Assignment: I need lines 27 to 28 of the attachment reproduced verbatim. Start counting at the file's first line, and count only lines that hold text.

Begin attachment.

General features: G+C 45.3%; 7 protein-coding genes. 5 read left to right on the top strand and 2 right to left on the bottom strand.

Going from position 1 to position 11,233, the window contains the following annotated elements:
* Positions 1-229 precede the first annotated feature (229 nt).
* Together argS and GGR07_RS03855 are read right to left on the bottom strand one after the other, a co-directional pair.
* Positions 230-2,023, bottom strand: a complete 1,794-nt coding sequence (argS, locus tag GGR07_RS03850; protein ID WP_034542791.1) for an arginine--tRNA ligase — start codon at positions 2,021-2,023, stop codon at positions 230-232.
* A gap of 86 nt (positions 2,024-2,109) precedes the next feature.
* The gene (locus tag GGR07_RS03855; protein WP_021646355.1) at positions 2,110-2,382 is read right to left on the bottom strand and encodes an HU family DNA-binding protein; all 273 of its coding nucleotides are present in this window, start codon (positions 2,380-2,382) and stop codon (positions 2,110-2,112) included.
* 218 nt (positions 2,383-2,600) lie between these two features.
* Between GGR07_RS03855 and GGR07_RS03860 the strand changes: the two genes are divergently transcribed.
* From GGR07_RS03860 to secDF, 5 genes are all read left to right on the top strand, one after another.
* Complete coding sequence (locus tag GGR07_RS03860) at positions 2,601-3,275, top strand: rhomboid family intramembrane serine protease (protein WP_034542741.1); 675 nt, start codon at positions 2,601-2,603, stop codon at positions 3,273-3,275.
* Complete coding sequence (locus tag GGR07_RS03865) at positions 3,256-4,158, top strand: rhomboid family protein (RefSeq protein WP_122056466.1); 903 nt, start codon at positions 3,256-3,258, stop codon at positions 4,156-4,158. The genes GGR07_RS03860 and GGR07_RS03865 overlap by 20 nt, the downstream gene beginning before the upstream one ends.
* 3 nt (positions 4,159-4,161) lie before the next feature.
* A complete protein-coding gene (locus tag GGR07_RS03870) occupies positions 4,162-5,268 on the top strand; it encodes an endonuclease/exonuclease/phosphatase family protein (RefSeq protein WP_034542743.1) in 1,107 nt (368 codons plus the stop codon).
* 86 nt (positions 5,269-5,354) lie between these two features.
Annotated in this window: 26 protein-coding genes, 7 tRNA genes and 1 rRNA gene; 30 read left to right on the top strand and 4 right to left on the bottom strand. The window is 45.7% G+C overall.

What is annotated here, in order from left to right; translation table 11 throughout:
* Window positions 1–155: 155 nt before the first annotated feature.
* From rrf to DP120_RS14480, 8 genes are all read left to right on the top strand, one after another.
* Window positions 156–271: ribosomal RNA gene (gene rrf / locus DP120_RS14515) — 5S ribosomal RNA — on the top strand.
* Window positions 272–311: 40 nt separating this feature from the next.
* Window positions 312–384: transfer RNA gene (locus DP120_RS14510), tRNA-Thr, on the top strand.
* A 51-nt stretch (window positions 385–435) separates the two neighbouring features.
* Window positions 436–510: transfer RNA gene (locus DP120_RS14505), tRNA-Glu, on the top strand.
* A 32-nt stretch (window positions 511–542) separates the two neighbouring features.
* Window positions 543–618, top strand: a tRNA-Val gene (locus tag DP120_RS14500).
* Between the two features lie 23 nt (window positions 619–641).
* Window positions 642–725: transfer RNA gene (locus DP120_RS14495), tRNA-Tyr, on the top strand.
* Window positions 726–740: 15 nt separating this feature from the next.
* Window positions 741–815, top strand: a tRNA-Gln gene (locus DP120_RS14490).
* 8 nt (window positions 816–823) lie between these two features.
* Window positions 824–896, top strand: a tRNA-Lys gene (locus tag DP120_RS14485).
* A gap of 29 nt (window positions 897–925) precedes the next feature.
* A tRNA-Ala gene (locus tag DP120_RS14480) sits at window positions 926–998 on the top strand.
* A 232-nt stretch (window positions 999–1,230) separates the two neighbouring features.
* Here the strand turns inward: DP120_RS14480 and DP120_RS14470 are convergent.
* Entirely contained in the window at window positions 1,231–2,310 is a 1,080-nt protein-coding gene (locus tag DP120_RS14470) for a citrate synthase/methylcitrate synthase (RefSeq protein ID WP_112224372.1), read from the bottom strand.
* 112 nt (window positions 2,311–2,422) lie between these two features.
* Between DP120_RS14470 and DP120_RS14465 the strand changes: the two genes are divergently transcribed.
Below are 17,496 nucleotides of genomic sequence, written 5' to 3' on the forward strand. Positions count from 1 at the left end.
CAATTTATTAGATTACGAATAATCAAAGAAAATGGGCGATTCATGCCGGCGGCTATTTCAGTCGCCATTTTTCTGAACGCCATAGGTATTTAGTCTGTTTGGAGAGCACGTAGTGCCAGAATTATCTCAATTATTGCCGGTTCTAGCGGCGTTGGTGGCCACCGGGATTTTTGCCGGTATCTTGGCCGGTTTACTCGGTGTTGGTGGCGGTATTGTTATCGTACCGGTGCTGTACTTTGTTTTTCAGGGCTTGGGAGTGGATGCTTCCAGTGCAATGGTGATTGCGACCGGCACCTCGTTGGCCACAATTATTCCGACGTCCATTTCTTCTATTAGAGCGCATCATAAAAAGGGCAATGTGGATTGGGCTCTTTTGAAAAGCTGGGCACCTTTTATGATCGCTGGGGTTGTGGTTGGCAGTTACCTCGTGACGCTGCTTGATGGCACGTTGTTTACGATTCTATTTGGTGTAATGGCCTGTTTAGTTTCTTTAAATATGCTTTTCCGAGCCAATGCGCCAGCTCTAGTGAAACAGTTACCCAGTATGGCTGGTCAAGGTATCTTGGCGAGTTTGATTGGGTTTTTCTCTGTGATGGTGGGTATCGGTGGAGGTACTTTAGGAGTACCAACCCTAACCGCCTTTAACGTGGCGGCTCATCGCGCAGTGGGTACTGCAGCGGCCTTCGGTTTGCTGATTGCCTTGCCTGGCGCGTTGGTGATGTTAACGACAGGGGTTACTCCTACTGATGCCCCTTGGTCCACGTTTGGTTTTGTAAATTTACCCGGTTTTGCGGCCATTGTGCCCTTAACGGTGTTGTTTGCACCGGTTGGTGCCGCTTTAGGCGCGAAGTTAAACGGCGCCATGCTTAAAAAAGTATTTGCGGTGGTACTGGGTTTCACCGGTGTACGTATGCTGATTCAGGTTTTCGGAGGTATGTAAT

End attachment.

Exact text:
* Between the two features lie 23 nt (window positions 619–641).
* Window positions 642–725: transfer RNA gene (locus DP120_RS14495), tRNA-Tyr, on the top strand.